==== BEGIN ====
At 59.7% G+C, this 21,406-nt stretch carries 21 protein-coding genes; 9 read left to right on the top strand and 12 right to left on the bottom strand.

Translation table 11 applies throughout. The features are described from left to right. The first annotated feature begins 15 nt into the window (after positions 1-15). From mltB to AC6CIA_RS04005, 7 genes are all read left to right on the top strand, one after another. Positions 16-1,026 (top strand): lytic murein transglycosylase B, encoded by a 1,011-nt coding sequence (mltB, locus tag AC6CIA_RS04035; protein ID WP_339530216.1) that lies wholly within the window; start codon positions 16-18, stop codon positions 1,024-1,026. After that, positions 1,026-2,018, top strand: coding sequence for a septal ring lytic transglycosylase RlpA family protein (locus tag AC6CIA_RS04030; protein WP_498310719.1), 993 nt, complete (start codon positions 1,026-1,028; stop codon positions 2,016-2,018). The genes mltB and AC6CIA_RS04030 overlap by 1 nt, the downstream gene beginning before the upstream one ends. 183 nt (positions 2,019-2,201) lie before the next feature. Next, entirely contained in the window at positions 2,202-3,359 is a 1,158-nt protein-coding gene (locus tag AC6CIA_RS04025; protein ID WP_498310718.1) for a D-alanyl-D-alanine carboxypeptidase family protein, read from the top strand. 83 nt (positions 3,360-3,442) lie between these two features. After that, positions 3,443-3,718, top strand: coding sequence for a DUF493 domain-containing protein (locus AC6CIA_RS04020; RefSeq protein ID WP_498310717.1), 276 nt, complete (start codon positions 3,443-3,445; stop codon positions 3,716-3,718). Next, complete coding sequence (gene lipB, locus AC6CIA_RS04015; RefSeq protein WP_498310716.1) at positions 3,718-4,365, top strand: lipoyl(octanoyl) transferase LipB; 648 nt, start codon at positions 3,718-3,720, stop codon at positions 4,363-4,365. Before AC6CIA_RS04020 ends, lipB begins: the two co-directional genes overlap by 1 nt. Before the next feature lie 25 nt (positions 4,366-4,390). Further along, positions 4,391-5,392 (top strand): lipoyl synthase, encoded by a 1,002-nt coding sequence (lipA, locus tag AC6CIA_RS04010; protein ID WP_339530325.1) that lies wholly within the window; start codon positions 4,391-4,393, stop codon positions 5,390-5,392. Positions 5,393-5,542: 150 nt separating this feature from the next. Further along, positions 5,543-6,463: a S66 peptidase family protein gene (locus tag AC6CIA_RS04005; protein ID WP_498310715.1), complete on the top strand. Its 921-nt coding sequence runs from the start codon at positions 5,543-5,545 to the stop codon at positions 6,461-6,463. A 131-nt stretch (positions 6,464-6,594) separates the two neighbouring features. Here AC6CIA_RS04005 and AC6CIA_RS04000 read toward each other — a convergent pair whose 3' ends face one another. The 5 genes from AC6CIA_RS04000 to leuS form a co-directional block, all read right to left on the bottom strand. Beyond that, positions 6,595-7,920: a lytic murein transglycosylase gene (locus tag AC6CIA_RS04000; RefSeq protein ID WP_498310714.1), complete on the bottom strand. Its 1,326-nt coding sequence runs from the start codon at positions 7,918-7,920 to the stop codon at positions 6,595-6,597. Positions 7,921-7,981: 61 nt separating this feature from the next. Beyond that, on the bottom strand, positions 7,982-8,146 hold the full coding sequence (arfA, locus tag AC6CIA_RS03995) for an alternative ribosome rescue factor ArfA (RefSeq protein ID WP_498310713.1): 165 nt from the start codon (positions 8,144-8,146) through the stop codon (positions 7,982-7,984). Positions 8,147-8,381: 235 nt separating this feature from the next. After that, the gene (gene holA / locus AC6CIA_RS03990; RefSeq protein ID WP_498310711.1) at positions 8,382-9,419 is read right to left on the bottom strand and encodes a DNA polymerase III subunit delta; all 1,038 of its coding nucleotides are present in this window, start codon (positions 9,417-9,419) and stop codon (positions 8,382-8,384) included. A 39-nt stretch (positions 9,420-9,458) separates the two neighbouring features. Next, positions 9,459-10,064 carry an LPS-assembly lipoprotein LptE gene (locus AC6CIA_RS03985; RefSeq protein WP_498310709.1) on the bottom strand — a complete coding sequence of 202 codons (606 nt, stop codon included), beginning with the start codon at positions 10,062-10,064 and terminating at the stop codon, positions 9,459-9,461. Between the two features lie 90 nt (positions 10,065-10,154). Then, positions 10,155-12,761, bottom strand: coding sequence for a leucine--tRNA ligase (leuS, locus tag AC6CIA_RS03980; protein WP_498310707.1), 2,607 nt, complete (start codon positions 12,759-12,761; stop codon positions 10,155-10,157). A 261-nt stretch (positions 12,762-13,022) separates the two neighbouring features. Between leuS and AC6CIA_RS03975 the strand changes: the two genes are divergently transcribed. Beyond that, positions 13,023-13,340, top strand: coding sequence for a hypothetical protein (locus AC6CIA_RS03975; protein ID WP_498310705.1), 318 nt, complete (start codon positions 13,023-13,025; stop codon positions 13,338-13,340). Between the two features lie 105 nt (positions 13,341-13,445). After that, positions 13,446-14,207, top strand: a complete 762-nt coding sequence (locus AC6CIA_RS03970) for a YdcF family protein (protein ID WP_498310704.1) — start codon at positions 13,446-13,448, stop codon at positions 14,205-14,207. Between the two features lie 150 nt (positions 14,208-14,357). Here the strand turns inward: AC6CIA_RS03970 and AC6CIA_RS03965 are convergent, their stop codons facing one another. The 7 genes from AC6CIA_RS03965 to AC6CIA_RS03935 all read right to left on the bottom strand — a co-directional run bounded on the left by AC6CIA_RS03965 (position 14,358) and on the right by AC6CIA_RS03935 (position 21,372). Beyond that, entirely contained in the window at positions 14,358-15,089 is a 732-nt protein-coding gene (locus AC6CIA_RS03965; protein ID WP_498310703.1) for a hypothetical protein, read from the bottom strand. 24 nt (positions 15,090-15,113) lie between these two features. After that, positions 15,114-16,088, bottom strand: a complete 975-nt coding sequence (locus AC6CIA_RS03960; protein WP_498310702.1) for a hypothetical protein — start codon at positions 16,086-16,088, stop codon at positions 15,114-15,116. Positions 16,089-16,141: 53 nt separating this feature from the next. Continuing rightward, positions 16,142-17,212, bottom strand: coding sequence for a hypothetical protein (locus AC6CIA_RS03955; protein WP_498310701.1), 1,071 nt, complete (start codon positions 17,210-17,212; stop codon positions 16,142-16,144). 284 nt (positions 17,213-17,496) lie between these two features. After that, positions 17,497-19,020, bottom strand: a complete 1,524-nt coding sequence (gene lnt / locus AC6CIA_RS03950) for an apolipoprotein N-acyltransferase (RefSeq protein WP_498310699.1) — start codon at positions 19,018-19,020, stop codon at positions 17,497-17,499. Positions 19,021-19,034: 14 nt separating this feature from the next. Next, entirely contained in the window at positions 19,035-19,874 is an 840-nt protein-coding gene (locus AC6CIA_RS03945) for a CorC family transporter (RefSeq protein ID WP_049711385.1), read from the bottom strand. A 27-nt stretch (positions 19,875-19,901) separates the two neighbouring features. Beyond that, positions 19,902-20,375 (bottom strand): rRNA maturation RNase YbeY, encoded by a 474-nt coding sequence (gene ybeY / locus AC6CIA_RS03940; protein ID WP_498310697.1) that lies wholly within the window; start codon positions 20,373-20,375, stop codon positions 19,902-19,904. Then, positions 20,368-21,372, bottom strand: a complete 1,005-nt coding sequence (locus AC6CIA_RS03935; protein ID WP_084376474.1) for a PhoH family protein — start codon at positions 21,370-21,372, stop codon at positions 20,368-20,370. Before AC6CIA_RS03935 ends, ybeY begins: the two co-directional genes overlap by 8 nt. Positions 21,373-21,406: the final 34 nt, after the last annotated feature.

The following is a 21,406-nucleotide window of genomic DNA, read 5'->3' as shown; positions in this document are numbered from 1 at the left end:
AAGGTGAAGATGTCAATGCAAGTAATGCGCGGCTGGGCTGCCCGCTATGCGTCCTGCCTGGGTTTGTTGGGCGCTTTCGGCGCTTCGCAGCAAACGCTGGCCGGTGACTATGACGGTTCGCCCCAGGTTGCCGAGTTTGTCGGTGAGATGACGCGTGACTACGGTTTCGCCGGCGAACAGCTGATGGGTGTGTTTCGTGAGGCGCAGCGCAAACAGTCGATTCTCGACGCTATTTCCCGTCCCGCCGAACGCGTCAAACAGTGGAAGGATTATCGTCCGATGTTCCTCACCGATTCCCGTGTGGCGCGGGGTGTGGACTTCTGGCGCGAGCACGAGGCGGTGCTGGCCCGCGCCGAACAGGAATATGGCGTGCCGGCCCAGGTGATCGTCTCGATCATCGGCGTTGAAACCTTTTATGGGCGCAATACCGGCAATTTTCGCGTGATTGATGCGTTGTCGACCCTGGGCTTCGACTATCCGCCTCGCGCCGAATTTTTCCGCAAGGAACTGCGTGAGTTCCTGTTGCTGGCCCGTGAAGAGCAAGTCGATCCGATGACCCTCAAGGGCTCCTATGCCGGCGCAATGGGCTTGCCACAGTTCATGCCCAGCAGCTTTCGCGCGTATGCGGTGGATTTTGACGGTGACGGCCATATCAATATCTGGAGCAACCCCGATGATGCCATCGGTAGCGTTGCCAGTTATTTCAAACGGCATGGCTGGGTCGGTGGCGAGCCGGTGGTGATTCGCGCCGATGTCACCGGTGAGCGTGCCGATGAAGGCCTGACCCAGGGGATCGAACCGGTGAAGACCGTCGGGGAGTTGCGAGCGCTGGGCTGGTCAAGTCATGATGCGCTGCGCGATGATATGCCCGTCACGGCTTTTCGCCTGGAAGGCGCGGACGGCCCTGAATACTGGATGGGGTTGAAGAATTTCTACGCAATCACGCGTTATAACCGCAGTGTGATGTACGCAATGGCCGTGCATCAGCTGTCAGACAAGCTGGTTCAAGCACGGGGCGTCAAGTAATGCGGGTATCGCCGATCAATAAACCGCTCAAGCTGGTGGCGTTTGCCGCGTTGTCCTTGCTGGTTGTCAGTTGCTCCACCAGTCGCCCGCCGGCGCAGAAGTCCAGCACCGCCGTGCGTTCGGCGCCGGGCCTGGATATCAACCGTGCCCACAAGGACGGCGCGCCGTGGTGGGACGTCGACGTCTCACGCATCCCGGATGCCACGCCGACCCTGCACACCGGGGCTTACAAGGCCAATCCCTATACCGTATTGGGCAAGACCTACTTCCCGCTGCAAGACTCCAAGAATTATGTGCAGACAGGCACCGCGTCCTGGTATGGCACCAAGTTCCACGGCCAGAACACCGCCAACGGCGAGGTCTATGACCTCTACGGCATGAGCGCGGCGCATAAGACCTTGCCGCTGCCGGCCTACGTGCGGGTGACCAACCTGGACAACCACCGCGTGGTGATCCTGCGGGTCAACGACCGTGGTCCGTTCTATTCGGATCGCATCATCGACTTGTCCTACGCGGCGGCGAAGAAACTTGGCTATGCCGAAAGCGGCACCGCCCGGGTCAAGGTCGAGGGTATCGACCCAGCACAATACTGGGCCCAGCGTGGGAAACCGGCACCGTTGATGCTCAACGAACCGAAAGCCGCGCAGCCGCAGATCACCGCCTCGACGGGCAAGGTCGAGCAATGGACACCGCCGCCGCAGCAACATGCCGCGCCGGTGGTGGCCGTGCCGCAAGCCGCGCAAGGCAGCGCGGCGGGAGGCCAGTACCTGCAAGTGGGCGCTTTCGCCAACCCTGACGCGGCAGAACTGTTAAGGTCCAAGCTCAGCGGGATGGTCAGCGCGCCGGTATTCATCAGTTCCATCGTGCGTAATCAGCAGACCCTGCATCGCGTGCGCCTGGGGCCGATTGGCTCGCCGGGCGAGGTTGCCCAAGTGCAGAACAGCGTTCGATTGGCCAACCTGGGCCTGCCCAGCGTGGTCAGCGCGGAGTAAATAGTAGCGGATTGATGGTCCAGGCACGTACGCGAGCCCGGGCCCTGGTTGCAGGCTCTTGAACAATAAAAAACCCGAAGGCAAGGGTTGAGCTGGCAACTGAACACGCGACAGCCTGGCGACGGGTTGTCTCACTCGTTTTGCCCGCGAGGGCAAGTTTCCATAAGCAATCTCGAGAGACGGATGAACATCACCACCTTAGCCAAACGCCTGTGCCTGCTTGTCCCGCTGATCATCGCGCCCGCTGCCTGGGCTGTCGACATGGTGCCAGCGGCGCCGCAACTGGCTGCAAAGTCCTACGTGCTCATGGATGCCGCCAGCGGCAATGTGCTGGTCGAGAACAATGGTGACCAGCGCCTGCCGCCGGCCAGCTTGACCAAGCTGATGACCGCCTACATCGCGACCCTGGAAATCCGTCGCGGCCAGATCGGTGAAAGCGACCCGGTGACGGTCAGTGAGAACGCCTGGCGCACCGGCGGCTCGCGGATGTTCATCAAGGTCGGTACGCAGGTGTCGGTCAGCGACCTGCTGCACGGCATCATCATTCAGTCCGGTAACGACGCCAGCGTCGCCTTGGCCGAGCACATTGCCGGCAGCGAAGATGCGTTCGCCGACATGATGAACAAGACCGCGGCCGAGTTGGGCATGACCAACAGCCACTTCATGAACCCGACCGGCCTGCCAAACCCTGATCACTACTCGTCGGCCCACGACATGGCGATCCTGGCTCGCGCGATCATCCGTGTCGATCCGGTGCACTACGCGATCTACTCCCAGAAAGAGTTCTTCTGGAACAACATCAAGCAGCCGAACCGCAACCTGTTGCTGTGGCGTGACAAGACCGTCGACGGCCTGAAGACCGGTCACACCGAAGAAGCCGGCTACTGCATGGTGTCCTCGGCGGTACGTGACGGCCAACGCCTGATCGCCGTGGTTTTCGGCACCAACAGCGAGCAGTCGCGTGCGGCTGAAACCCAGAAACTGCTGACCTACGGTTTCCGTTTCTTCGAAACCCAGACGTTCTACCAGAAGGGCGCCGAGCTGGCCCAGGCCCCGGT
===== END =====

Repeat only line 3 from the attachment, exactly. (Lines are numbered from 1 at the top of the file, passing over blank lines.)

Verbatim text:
The following is a 21,406-nucleotide window of genomic DNA, read 5'->3' as shown; positions in this document are numbered from 1 at the left end: